Choosing a treatment is a very important decision. You have options, and your doctor has information that may help. Take time to talk with your doctor about treatment decisions as well as any questions you or your loved ones may have. Having a meaningful conversation can help make a difference.
What To Consider
When choosing a treatment, you may have questions about its effectiveness, potential side effects, and even changes that it may have on your lifestyle. All are good starting points for a discussion with your doctor—one that can lead to the treatment that’s right for you.
Know Your Subtype
Knowing your subtype is important because there are different types of mBC. Your doctor can give you a test and, based on the results, tell you which type of metastatic breast cancer you have.
Partner With Your Doctor
As you begin to weigh options, be sure that your voice is heard and your questions are answered. You play a central role in your treatment decision so it's vital that your doctor knows what’s important to you and understands your goals. The decision-making process is one shared between you and your healthcare team. Working together can help you make informed choices.
Veronica’s Diagnosis Story
Take a moment to hear how Veronica, an IBRANCE Ambassador, felt about her mBC diagnosis and the importance of advocating for yourself.
Ambassadors were asked to share their personal stories about IBRANCE. All content was accurate at the time of publication and may have since changed.
Tips & Support
“What now?” That may have been one of your first thoughts after receiving an mBC diagnosis. Allowing yourself time to process the diagnosis and organize your thoughts is vital. If you’re feeling overwhelmed, there are steps you can take that may help lead to better moments.
Download the following Tips Sheet, which is designed to help support you as you manage your diagnosis:
Newly Diagnosed Tips Sheet
Newly Diagnosed FAQs
A CDK 4/6 inhibitor is a type of treatment that works to disrupt the activity of cell growth and division by preventing certain proteins (called CDK 4 and CDK 6) from telling the cell that it needs to grow and divide.
IBRANCE is in a class of drugs called CDK 4/6 inhibitors that work to put the brakes on cell growth and division in both healthy and cancer cells. This helps slow the progression of cancer, but it can also cause side effects, some of which are serious. Please see the Important Safety Information to learn more.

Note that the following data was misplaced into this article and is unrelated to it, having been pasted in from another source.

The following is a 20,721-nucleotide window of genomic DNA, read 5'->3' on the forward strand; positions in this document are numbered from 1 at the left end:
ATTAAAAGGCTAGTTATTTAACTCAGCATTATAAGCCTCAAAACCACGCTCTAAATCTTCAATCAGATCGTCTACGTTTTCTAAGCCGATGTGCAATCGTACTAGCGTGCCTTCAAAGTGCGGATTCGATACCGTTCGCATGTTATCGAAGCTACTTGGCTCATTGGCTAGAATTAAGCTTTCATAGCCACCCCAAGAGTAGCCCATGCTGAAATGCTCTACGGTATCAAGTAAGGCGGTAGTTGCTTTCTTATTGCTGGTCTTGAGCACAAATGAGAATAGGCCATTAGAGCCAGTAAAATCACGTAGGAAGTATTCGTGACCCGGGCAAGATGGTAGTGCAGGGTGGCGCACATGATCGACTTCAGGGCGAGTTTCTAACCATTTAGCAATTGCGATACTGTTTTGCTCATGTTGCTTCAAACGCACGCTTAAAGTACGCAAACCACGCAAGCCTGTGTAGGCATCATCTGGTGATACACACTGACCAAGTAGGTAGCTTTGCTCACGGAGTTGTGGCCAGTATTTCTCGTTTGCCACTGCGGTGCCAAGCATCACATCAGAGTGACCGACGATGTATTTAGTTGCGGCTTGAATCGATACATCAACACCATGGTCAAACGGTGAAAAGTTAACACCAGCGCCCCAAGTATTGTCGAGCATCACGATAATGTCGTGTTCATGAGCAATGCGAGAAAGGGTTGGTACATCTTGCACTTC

Talking With Friends and Family About Your Diagnosis
It’s understandable that those who care for you will also want to learn more about your diagnosis. Discussing your diagnosis with friends and family isn’t always easy, but it can be helpful—for you and for them.
It’s important to remember that your story is yours alone. How you choose to tell it is entirely up to you. Share as much or as little as you are comfortable with, and only as you see fit.
Additional insights and advice are available. See Tips On Living With mBC.
For Those Newly Prescribed IBRANCE
The sections below offer information specifically helpful to those who have been newly prescribed IBRANCE as well as to those who care for them.
Making Your Support Needs A Priority. Together.
Pfizer Oncology TogetherTM is a personalized patient support program to help you and your caregiver throughout IBRANCE treatment. If needed, we can work with you to help identify financial assistance options for your prescribed IBRANCE. And if you need help with some of the day-to-day challenges you're facing, we can connect you to a dedicated Care Champion who has social work experience and will offer you support resources. Because when it comes to support, we're in this together.
For live personalized support, call 1-844-9-IBRANCE.
Connect With Other Patients Taking IBRANCE
The IBRANCE Ambassador Mentor Program offers patients currently taking IBRANCE—as well as their caregivers—the opportunity to speak with a Patient or Caregiver Ambassador on a personal, one-on-one phone call. To get set up with a mentor, call 1-844-390-8696 or register online.
Mentors are not medical or mental health professionals and do not provide any medical advice. Please contact your healthcare team for medical information.